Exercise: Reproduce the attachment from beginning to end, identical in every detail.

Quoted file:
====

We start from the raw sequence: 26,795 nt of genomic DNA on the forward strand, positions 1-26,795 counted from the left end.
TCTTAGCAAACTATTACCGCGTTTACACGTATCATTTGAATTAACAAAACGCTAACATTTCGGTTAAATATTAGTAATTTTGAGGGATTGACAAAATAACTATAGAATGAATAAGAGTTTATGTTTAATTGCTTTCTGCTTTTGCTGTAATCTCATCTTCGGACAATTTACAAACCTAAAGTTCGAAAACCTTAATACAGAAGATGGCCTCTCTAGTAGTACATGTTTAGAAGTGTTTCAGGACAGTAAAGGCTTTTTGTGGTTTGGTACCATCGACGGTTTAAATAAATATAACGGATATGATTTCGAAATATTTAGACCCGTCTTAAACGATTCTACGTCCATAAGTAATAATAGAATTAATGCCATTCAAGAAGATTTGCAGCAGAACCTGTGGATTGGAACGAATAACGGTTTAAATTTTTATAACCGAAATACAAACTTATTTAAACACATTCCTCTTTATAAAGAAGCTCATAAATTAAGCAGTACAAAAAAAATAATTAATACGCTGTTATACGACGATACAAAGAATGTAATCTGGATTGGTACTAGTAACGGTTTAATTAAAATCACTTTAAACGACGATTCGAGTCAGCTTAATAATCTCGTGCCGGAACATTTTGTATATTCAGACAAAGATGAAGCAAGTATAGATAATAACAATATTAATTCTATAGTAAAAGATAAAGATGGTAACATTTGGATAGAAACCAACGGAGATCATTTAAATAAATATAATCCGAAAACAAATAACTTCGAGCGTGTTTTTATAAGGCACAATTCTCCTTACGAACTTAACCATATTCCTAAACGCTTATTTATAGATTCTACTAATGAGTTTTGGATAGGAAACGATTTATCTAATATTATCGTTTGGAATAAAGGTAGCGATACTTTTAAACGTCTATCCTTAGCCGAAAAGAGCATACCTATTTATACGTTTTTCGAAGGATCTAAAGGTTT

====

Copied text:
We start from the raw sequence: 26,795 nt of genomic DNA on the forward strand, positions 1-26,795 counted from the left end.
TCTTAGCAAACTATTACCGCGTTTACACGTATCATTTGAATTAACAAAACGCTAACATTTCGGTTAAATATTAGTAATTTTGAGGGATTGACAAAATAACTATAGAATGAATAAGAGTTTATGTTTAATTGCTTTCTGCTTTTGCTGTAATCTCATCTTCGGACAATTTACAAACCTAAAGTTCGAAAACCTTAATACAGAAGATGGCCTCTCTAGTAGTACATGTTTAGAAGTGTTTCAGGACAGTAAAGGCTTTTTGTGGTTTGGTACCATCGACGGTTTAAATAAATATAACGGATATGATTTCGAAATATTTAGACCCGTCTTAAACGATTCTACGTCCATAAGTAATAATAGAATTAATGCCATTCAAGAAGATTTGCAGCAGAACCTGTGGATTGGAACGAATAACGGTTTAAATTTTTATAACCGAAATACAAACTTATTTAAACACATTCCTCTTTATAAAGAAGCTCATAAATTAAGCAGTACAAAAAAAATAATTAATACGCTGTTATACGACGATACAAAGAATGTAATCTGGATTGGTACTAGTAACGGTTTAATTAAAATCACTTTAAACGACGATTCGAGTCAGCTTAATAATCTCGTGCCGGAACATTTTGTATATTCAGACAAAGATGAAGCAAGTATAGATAATAACAATATTAATTCTATAGTAAAAGATAAAGATGGTAACATTTGGATAGAAACCAACGGAGATCATTTAAATAAATATAATCCGAAAACAAATAACTTCGAGCGTGTTTTTATAAGGCACAATTCTCCTTACGAACTTAACCATATTCCTAAACGCTTATTTATAGATTCTACTAATGAGTTTTGGATAGGAAACGATTTATCTAATATTATCGTTTGGAATAAAGGTAGCGATACTTTTAAACGTCTATCCTTAGCCGAAAAGAGCATACCTATTTATACGTTTTTCGAAGGATCTAAAGGTTT